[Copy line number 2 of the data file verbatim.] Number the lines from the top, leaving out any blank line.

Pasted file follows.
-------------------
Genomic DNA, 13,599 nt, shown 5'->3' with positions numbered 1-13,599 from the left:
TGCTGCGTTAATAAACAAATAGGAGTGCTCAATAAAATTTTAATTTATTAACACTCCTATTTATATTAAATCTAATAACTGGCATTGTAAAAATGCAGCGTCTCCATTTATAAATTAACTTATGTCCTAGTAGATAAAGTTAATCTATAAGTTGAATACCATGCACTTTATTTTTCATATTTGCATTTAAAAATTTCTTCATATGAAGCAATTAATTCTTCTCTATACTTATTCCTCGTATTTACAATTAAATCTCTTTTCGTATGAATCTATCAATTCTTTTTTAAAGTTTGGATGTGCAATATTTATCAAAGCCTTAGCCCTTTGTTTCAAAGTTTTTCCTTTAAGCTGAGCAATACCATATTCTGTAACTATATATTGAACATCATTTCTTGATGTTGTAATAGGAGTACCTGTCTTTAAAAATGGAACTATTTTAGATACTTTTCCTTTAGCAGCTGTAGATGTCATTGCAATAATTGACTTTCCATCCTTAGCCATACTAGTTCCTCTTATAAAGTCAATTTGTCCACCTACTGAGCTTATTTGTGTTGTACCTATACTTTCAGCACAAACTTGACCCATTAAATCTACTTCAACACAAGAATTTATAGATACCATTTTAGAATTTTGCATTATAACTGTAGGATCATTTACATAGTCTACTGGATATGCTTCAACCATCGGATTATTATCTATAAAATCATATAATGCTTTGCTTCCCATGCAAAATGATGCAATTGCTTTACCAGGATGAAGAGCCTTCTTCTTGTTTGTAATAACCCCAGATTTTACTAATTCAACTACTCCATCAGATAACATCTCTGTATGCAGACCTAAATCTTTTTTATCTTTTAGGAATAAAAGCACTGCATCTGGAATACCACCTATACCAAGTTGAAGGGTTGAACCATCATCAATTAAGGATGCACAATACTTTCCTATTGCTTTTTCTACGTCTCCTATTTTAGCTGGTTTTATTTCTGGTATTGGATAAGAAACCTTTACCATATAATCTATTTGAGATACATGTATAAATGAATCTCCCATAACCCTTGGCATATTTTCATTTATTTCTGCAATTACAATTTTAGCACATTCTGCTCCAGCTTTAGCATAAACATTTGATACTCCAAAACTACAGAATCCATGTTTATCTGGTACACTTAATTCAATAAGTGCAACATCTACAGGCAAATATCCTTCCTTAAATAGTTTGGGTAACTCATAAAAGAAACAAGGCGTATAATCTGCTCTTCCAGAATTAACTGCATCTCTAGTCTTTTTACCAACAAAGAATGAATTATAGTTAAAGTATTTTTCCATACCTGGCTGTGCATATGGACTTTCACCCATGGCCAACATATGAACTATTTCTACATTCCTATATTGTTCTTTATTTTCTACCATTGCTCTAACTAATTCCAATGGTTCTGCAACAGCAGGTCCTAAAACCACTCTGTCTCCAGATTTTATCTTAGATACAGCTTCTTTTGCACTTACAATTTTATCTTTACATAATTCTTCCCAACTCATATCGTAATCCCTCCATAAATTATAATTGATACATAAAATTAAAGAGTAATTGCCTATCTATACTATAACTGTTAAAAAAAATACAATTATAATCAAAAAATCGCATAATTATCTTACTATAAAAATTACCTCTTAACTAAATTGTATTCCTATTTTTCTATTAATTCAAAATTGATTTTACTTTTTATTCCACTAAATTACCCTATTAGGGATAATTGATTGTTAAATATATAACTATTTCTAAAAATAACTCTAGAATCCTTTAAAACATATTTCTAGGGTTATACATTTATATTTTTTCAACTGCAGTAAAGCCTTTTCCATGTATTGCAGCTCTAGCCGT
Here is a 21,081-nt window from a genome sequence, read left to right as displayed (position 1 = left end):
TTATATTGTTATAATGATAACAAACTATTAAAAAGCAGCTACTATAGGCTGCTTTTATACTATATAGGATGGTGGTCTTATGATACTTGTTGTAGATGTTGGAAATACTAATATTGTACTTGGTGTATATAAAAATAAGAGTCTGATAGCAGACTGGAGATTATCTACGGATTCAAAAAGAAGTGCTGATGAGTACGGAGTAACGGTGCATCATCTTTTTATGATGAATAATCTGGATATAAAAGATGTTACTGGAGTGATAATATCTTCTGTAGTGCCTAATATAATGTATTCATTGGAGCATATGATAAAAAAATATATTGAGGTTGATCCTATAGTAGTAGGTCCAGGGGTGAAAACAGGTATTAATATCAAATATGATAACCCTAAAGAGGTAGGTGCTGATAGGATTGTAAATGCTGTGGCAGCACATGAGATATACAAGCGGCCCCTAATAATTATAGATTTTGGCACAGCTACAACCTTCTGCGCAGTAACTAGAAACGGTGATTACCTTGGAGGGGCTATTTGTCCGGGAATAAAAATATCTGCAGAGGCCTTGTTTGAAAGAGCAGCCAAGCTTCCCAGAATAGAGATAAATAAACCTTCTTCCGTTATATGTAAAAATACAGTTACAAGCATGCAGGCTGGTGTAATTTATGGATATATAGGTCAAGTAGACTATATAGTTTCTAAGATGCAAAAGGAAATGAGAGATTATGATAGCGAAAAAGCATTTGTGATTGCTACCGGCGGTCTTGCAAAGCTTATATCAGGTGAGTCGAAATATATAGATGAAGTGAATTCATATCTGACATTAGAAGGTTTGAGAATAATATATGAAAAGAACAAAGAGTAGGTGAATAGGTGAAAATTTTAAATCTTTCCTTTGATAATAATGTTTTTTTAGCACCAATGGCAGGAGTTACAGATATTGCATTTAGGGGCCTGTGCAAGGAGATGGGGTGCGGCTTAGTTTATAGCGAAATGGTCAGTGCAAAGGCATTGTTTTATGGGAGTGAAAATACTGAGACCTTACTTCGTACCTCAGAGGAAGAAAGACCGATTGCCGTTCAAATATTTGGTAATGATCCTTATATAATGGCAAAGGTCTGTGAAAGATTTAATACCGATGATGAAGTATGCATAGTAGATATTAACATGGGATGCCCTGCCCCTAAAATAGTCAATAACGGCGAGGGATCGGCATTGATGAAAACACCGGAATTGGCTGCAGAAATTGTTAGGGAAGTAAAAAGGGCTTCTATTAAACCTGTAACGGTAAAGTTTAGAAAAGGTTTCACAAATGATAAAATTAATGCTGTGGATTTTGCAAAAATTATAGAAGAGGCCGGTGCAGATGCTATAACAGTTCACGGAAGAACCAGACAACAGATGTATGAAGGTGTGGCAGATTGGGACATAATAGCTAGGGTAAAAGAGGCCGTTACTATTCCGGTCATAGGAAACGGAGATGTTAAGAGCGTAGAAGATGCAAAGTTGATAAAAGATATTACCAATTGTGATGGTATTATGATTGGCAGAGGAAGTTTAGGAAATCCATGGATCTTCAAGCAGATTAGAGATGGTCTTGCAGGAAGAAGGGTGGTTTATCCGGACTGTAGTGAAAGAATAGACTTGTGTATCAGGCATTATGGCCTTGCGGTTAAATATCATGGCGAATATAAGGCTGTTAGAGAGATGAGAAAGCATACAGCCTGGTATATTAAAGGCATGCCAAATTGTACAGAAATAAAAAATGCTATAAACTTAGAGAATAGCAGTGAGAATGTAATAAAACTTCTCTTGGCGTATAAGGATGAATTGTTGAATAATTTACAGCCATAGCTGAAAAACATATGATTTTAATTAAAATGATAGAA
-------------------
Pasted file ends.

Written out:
TGCTGCGTTAATAAACAAATAGGAGTGCTCAATAAAATTTTAATTTATTAACACTCCTATTTATATTAAATCTAATAACTGGCATTGTAAAAATGCAGCGTCTCCATTTATAAATTAACTTATGTCCTAGTAGATAAAGTTAATCTATAAGTTGAATACCATGCACTTTATTTTTCATATTTGCATTTAAAAATTTCTTCATATGAAGCAATTAATTCTTCTCTATACTTATTCCTCGTATTTACAATTAAATCTCTTTTCGTATGAATCTATCAATTCTTTTTTAAAGTTTGGATGTGCAATATTTATCAAAGCCTTAGCCCTTTGTTTCAAAGTTTTTCCTTTAAGCTGAGCAATACCATATTCTGTAACTATATATTGAACATCATTTCTTGATGTTGTAATAGGAGTACCTGTCTTTAAAAATGGAACTATTTTAGATACTTTTCCTTTAGCAGCTGTAGATGTCATTGCAATAATTGACTTTCCATCCTTAGCCATACTAGTTCCTCTTATAAAGTCAATTTGTCCACCTACTGAGCTTATTTGTGTTGTACCTATACTTTCAGCACAAACTTGACCCATTAAATCTACTTCAACACAAGAATTTATAGATACCATTTTAGAATTTTGCATTATAACTGTAGGATCATTTACATAGTCTACTGGATATGCTTCAACCATCGGATTATTATCTATAAAATCATATAATGCTTTGCTTCCCATGCAAAATGATGCAATTGCTTTACCAGGATGAAGAGCCTTCTTCTTGTTTGTAATAACCCCAGATTTTACTAATTCAACTACTCCATCAGATAACATCTCTGTATGCAGACCTAAATCTTTTTTATCTTTTAGGAATAAAAGCACTGCATCTGGAATACCACCTATACCAAGTTGAAGGGTTGAACCATCATCAATTAAGGATGCACAATACTTTCCTATTGCTTTTTCTACGTCTCCTATTTTAGCTGGTTTTATTTCTGGTATTGGATAAGAAACCTTTACCATATAATCTATTTGAGATACATGTATAAATGAATCTCCCATAACCCTTGGCATATTTTCATTTATTTCTGCAATTACAATTTTAGCACATTCTGCTCCAGCTTTAGCATAAACATTTGATACTCCAAAACTACAGAATCCATGTTTATCTGGTACACTTAATTCAATAAGTGCAACATCTACAGGCAAATATCCTTCCTTAAATAGTTTGGGTAACTCATAAAAGAAACAAGGCGTATAATCTGCTCTTCCAGAATTAACTGCATCTCTAGTCTTTTTACCAACAAAGAATGAATTATAGTTAAAGTATTTTTCCATACCTGGCTGTGCATATGGACTTTCACCCATGGCCAACATATGAACTATTTCTACATTCCTATATTGTTCTTTATTTTCTACCATTGCTCTAACTAATTCCAATGGTTCTGCAACAGCAGGTCCTAAAACCACTCTGTCTCCAGATTTTATCTTAGATACAGCTTCTTTTGCACTTACAATTTTATCTTTACATAATTCTTCCCAACTCATATCGTAATCCCTCCATAAATTATAATTGATACATAAAATTAAAGAGTAATTGCCTATCTATACTATAACTGTTAAAAAAAATACAATTATAATCAAAAAATCGCATAATTATCTTACTATAAAAATTACCTCTTAACTAAATTGTATTCCTATTTTTCTATTAATTCAAAATTGATTTTACTTTTTATTCCACTAAATTACCCTATTAGGGATAATTGATTGTTAAATATATAACTATTTCTAAAAATAACTCTAGAATCCTTTAAAACATATTTCTAGGGTTATACATTTATATTTTTTCAACTGCAGTAAAGCCTTTTCCATGTATTGCAGCTCTAGCCGT